with regulated utility debt, however, default probabilities for project finance debt are
significantly lower than the 50% default rate assumed by CAP – because project
finance transactions have structural features designed to provide lenders a very high
level of protection. 17
According to Moody’s Investors Service: “In the Baa rating category, where the
majority of projects are rated, Project Finance debts have had higher default rates than
their corporate counterparts across virtually all time horizons. However, the average
recovery rate for senior secured bonds was also higher for Project Finance – making
Default, Recovery and Credit Loss Rates for Regulated Utilities, 1983-2008, Moody’s Investors Service, May
Global Corporate Finance 2008 Transition and Default Study, Fitch Ratings, March 5, 2009.
“[P]roject finance loans include a number of credit enhancements that mitigate risk, such as first-priority liens,
cashflow sweeps, covenant triggers, limitations on indebtedness, etc.” (“Credit Attributes of Project Finance,” The
Journal of Structured and Project Finance, Fall 2002).
overall credit loss rates for Baa Project Finance credits similar to Baa corporate
According to Standard & Poor’s: “The default rates in the Project Finance asset class
declined for five consecutive years from 2002 to 2007. In the period 2004-2007,
default rates measured well below 1%. The long-term annual default rate falls
between 2% and 3%.” 19
Center for American Progress: “The recovery rate in liquidation is 50 percent.”
Like CAP’s assumption about default rates, this assumption about recovery rates is not
supported by any factual information or analysis, is completely unrealistic, and deserves
to be ignored.
CAP is mistaken in assuming liquidation. In the unlikely event of a default, the project
would be restructured with new project sponsors, completed and operated. There is no
likely or credible scenario in which a new nuclear project would be broken up for scrap
Recovery rates for both corporate and project finance debt are significantly higher than
50%. In fact, they generally fall in the 80-100% range.
According to Standard & Poor’s: “General Project Finance recovery levels are relatively
high (compared with some other asset classes) with discounted recovery observations
indicating that a very significant percentage of instruments recover between 90% and
100% … We compared project finance recoveries to those for senior unsecured corporate
instruments. The results indicate a more favorable recovery rate for project finance
instruments. Project finance loans on average experienced a higher recovery rate than
senior unsecured corporate debt … again confirming the sounder credit risk profile of
project finance loans.” 20
According to Moody’s Investors Service: “In the U.S. over the past 25 years, only six
investor-owned regulated electric utilities have experienced bond defaults. These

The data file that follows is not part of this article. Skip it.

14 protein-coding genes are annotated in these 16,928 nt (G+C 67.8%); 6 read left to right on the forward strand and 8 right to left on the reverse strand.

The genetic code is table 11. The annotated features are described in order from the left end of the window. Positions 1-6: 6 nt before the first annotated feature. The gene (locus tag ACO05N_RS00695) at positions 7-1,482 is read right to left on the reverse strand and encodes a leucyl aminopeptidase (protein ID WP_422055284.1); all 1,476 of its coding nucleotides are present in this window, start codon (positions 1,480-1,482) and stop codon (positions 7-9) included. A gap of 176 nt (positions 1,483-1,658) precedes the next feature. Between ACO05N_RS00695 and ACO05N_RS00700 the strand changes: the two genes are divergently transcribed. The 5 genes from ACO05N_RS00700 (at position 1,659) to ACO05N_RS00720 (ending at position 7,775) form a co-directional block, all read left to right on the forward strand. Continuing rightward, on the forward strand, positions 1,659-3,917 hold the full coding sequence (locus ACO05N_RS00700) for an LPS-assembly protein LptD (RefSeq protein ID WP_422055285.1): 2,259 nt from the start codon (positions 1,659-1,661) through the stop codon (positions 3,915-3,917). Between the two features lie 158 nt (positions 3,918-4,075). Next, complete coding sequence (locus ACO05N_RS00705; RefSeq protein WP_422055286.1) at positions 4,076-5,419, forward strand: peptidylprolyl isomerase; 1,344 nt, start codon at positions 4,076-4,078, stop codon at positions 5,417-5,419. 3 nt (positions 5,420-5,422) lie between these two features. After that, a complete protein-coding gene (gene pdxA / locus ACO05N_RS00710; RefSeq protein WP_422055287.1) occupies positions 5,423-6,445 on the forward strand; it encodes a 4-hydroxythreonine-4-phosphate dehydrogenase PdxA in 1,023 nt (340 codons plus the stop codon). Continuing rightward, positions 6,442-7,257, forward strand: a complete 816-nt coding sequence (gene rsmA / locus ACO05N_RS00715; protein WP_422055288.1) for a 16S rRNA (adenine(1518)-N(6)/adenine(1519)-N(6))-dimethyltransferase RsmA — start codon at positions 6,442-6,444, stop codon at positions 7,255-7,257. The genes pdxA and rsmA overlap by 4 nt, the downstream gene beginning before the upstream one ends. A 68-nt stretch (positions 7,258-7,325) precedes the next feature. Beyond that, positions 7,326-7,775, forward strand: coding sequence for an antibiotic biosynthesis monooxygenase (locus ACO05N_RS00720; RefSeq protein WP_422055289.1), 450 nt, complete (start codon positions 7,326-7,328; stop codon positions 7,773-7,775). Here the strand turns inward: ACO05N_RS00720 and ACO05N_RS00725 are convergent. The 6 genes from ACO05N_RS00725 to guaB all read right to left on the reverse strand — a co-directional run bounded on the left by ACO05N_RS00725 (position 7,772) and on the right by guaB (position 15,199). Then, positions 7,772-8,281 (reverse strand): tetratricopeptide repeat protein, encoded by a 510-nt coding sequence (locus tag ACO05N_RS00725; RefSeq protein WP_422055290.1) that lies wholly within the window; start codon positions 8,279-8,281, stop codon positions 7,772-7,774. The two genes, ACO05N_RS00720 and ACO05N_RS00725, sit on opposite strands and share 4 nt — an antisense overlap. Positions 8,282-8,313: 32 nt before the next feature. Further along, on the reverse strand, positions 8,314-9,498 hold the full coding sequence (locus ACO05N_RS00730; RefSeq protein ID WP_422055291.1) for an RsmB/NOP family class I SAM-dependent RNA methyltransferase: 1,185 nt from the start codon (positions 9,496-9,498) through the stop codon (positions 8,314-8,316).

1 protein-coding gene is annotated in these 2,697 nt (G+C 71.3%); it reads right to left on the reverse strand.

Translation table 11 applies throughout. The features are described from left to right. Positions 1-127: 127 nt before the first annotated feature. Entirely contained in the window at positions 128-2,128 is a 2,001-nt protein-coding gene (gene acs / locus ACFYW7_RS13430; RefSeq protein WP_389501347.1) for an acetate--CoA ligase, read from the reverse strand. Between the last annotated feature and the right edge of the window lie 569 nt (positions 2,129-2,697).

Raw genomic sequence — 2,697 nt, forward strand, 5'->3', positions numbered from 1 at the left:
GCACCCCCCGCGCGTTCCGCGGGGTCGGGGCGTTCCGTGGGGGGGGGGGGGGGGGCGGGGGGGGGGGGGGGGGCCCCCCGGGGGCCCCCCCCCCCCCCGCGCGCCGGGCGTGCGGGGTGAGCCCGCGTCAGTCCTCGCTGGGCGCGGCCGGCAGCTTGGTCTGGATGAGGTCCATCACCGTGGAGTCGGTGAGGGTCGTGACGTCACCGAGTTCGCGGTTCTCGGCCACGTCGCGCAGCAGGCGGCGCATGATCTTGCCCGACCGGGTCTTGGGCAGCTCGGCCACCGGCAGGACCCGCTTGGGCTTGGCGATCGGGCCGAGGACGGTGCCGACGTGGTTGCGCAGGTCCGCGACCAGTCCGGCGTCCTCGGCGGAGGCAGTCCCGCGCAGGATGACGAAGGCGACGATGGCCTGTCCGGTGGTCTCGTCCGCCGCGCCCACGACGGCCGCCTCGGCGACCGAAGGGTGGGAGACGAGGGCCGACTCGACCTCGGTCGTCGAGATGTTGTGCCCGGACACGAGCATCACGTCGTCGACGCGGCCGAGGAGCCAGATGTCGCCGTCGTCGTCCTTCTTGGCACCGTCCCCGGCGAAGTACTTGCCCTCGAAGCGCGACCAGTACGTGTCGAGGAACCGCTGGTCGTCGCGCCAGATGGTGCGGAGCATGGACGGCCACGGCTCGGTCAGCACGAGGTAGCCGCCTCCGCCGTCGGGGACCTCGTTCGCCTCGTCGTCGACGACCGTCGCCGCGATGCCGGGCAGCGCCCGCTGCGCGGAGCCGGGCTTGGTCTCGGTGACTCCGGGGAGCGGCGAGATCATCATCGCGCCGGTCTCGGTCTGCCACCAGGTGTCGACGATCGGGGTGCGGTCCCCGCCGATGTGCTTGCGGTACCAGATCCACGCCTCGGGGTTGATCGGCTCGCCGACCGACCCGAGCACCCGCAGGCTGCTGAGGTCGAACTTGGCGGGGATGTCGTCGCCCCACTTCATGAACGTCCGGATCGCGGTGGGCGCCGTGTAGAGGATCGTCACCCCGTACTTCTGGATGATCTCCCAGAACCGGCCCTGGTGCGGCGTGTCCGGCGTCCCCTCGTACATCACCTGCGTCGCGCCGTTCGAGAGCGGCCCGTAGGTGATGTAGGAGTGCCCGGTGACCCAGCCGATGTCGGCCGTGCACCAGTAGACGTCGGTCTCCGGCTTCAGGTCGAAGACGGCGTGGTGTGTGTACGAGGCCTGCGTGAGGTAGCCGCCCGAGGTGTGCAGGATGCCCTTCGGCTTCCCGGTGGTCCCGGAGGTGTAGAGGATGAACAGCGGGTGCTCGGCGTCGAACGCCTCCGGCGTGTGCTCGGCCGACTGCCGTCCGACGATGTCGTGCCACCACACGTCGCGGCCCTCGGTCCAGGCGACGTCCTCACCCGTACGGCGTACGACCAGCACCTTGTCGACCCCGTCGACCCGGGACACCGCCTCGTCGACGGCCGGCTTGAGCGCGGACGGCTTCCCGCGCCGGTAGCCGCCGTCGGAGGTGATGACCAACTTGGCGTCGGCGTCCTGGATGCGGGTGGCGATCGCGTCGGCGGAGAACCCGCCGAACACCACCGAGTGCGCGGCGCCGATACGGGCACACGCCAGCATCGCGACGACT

defaults resulted in recovery for secured debt that was well above the average for
defaulting corporate debt, with holders of secured debt eventually recovering 100% of
principal and interest on a nominal basis in all six cases.” 21
Default and Recovery Rates for Project Finance Debts, 1992-2008, Moody’s Investors Service, November 2009.
Project Finance Consortium Study Reveals Credit Performance Trends from the Early 1990s through 2007,
Standard & Poor’s, December 5, 2009.
Project Finance Consortium Study Reveals Credit Performance Trends from the Early 1990s through 2007,
Standard & Poor’s, December 5, 2009.
Proposed Wider Notching Between Certain Senior Secured Debt Ratings and Senior Unsecured Debt Ratings for
Investment-Grade Regulated Utilities, Special Comment, Moody’s Investors Service, May 2009.
Center for American Progress: “These assumptions indicate that the credit subsidy fee on a
nuclear loan guarantee should be at least 10 percent.”
Two items – probability of default and recovery rate in the event of default – drive the
financial model used to calculate credit subsidy costs for federal loan guarantees. Since
the Center for American Progress’ assumptions about default probability and recovery
rate have no factual or analytical basis, and are not supported by historical data, it follows
logically that CAP’s finding about subsidy cost is equally without merit or value. There
is no credible basis for this number and it can be safely ignored.
NEI is not a party to the discussions between the Department of Energy and the
companies seeking loan guarantees and cannot comment on the credit subsidy fees under
discussion. For reference, however, the average fee for all government loan guarantee
programs in the 2010 fiscal year is 0.2 percent of the loan amount. The federal
government manages a loan guarantee portfolio of about $1.2 trillion. The government-
wide average subsidy fee is low because many loan guarantee programs generate more
fee revenue for the federal Treasury than they cost, as the DOE loan guarantee program
for nuclear energy is expected to do.
As noted earlier, all projects seeking loan guarantees will be subjected to detailed due
diligence and underwriting by a rating agency (such a credit assessment is required by the
rules governing the loan guarantee program) and by the Department of Energy. This
detailed project-specific credit assessment will produce credible estimates of default
probability and recovery rate, which should serve as the basis for calculations of credit
Realistic estimates of default probability and recovery rate (i.e., in the 80-100% range)
will produce credit subsidy costs approximating the range suggested by Energy Secretary
Steven Chu on March 4, 2010, following his appearance before the Senate Energy and
Water Development Appropriations Subcommittee. Asked about subsidy costs,
Secretary Chu said: “It’s quite a small subsidy – 1 percent, plus or minus a half percent.”